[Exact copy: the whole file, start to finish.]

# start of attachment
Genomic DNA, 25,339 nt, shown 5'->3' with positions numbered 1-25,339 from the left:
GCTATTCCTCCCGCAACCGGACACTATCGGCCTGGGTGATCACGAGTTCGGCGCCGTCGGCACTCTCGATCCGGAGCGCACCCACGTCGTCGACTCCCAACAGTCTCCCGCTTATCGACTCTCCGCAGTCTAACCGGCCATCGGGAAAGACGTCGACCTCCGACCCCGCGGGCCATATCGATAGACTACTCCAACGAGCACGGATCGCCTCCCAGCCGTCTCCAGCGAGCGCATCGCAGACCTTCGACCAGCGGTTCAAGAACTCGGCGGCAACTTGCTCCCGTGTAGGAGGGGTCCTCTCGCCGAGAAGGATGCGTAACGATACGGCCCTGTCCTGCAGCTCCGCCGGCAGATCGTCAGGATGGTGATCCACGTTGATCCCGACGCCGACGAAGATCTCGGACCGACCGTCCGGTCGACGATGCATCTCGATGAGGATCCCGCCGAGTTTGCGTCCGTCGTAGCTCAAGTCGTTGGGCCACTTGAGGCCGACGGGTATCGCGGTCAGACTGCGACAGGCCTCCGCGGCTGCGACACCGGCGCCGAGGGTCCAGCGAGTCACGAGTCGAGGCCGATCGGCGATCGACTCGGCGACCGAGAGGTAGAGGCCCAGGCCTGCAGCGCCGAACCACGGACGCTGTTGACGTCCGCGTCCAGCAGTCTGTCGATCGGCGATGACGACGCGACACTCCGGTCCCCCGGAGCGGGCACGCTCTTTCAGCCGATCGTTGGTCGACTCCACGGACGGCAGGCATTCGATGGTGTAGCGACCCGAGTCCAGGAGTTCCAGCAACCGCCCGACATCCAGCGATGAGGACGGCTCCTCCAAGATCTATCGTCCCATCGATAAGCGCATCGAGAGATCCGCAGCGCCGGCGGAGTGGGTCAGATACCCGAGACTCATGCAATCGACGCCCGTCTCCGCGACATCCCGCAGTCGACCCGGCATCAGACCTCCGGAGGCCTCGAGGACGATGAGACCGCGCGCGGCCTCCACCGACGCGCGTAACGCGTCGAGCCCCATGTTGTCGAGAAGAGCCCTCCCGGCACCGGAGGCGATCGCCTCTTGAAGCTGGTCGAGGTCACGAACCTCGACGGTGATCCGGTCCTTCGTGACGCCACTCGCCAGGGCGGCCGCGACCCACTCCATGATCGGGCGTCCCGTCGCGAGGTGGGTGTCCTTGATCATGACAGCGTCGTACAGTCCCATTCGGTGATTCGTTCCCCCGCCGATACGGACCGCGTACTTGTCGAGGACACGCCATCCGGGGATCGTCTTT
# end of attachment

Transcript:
Genomic DNA, 25,339 nt, shown 5'->3' with positions numbered 1-25,339 from the left:
GCTATTCCTCCCGCAACCGGACACTATCGGCCTGGGTGATCACGAGTTCGGCGCCGTCGGCACTCTCGATCCGGAGCGCACCCACGTCGTCGACTCCCAACAGTCTCCCGCTTATCGACTCTCCGCAGTCTAACCGGCCATCGGGAAAGACGTCGACCTCCGACCCCGCGGGCCATATCGATAGACTACTCCAACGAGCACGGATCGCCTCCCAGCCGTCTCCAGCGAGCGCATCGCAGACCTTCGACCAGCGGTTCAAGAACTCGGCGGCAACTTGCTCCCGTGTAGGAGGGGTCCTCTCGCCGAGAAGGATGCGTAACGATACGGCCCTGTCCTGCAGCTCCGCCGGCAGATCGTCAGGATGGTGATCCACGTTGATCCCGACGCCGACGAAGATCTCGGACCGACCGTCCGGTCGACGATGCATCTCGATGAGGATCCCGCCGAGTTTGCGTCCGTCGTAGCTCAAGTCGTTGGGCCACTTGAGGCCGACGGGTATCGCGGTCAGACTGCGACAGGCCTCCGCGGCTGCGACACCGGCGCCGAGGGTCCAGCGAGTCACGAGTCGAGGCCGATCGGCGATCGACTCGGCGACCGAGAGGTAGAGGCCCAGGCCTGCAGCGCCGAACCACGGACGCTGTTGACGTCCGCGTCCAGCAGTCTGTCGATCGGCGATGACGACGCGACACTCCGGTCCCCCGGAGCGGGCACGCTCTTTCAGCCGATCGTTGGTCGACTCCACGGACGGCAGGCATTCGATGGTGTAGCGACCCGAGTCCAGGAGTTCCAGCAACCGCCCGACATCCAGCGATGAGGACGGCTCCTCCAAGATCTATCGTCCCATCGATAAGCGCATCGAGAGATCCGCAGCGCCGGCGGAGTGGGTCAGATACCCGAGACTCATGCAATCGACGCCCGTCTCCGCGACATCCCGCAGTCGACCCGGCATCAGACCTCCGGAGGCCTCGAGGACGATGAGACCGCGCGCGGCCTCCACCGACGCGCGTAACGCGTCGAGCCCCATGTTGTCGAGAAGAGCCCTCCCGGCACCGGAGGCGATCGCCTCTTGAAGCTGGTCGAGGTCACGAACCTCGACGGTGATCCGGTCCTTCGTGACGCCACTCGCCAGGGCGGCCGCGACCCACTCCATGATCGGGCGTCCCGTCGCGAGGTGGGTGTCCTTGATCATGACAGCGTCGTACAGTCCCATTCGGTGATTCGTTCCCCCGCCGATACGGACCGCGTACTTGTCGAGGACACGCCATCCGGGGATCGTCTTT